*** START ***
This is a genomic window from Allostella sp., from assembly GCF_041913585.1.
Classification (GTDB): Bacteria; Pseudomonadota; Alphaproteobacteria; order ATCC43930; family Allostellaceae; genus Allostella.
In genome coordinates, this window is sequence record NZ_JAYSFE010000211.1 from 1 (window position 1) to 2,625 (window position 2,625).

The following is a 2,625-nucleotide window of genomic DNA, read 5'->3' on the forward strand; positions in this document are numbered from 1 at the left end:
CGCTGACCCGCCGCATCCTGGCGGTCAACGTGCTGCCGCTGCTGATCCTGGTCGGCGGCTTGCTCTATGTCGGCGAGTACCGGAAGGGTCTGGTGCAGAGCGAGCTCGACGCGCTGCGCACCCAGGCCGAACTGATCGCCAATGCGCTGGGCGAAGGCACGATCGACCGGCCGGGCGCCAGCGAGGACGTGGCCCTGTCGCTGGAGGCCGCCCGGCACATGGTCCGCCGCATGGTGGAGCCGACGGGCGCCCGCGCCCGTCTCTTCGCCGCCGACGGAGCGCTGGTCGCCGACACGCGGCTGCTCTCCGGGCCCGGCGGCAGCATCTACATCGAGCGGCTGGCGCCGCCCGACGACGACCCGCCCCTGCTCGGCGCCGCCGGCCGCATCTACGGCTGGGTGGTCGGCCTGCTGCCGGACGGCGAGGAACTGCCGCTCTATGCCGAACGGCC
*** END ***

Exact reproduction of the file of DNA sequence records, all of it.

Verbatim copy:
This is a genomic window from Allostella sp., from assembly GCF_041913585.1.
Classification (GTDB): Bacteria; Pseudomonadota; Alphaproteobacteria; order ATCC43930; family Allostellaceae; genus Allostella.
In genome coordinates, this window is sequence record NZ_JAYSFE010000211.1 from 1 (window position 1) to 2,625 (window position 2,625).

The following is a 2,625-nucleotide window of genomic DNA, read 5'->3' on the forward strand; positions in this document are numbered from 1 at the left end:
CGCTGACCCGCCGCATCCTGGCGGTCAACGTGCTGCCGCTGCTGATCCTGGTCGGCGGCTTGCTCTATGTCGGCGAGTACCGGAAGGGTCTGGTGCAGAGCGAGCTCGACGCGCTGCGCACCCAGGCCGAACTGATCGCCAATGCGCTGGGCGAAGGCACGATCGACCGGCCGGGCGCCAGCGAGGACGTGGCCCTGTCGCTGGAGGCCGCCCGGCACATGGTCCGCCGCATGGTGGAGCCGACGGGCGCCCGCGCCCGTCTCTTCGCCGCCGACGGAGCGCTGGTCGCCGACACGCGGCTGCTCTCCGGGCCCGGCGGCAGCATCTACATCGAGCGGCTGGCGCCGCCCGACGACGACCCGCCCCTGCTCGGCGCCGCCGGCCGCATCTACGGCTGGGTGGTCGGCCTGCTGCCGGACGGCGAGGAACTGCCGCTCTATGCCGAACGGCC